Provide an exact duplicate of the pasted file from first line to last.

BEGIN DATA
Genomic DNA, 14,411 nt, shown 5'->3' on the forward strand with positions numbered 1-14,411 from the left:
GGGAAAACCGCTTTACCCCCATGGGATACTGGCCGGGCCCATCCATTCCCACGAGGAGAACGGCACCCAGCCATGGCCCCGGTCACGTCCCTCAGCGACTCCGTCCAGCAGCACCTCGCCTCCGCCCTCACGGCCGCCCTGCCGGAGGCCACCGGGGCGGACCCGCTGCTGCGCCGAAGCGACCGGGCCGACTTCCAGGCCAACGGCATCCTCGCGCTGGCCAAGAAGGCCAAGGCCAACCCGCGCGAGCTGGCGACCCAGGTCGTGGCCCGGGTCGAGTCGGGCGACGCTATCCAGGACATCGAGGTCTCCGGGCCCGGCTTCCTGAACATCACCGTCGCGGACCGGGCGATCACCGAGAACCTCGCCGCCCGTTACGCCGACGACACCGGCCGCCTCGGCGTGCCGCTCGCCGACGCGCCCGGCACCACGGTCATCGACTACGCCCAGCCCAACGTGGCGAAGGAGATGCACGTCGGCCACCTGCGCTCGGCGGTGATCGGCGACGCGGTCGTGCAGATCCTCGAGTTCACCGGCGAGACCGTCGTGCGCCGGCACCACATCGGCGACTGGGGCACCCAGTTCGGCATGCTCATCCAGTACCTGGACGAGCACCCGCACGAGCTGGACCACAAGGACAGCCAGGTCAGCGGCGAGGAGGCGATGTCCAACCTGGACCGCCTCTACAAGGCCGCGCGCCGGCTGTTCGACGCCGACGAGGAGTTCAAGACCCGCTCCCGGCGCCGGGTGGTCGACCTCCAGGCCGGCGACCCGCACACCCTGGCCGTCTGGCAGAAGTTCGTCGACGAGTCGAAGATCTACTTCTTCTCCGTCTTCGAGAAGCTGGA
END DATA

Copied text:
Genomic DNA, 14,411 nt, shown 5'->3' on the forward strand with positions numbered 1-14,411 from the left:
GGGAAAACCGCTTTACCCCCATGGGATACTGGCCGGGCCCATCCATTCCCACGAGGAGAACGGCACCCAGCCATGGCCCCGGTCACGTCCCTCAGCGACTCCGTCCAGCAGCACCTCGCCTCCGCCCTCACGGCCGCCCTGCCGGAGGCCACCGGGGCGGACCCGCTGCTGCGCCGAAGCGACCGGGCCGACTTCCAGGCCAACGGCATCCTCGCGCTGGCCAAGAAGGCCAAGGCCAACCCGCGCGAGCTGGCGACCCAGGTCGTGGCCCGGGTCGAGTCGGGCGACGCTATCCAGGACATCGAGGTCTCCGGGCCCGGCTTCCTGAACATCACCGTCGCGGACCGGGCGATCACCGAGAACCTCGCCGCCCGTTACGCCGACGACACCGGCCGCCTCGGCGTGCCGCTCGCCGACGCGCCCGGCACCACGGTCATCGACTACGCCCAGCCCAACGTGGCGAAGGAGATGCACGTCGGCCACCTGCGCTCGGCGGTGATCGGCGACGCGGTCGTGCAGATCCTCGAGTTCACCGGCGAGACCGTCGTGCGCCGGCACCACATCGGCGACTGGGGCACCCAGTTCGGCATGCTCATCCAGTACCTGGACGAGCACCCGCACGAGCTGGACCACAAGGACAGCCAGGTCAGCGGCGAGGAGGCGATGTCCAACCTGGACCGCCTCTACAAGGCCGCGCGCCGGCTGTTCGACGCCGACGAGGAGTTCAAGACCCGCTCCCGGCGCCGGGTGGTCGACCTCCAGGCCGGCGACCCGCACACCCTGGCCGTCTGGCAGAAGTTCGTCGACGAGTCGAAGATCTACTTCTTCTCCGTCTTCGAGAAGCTGGA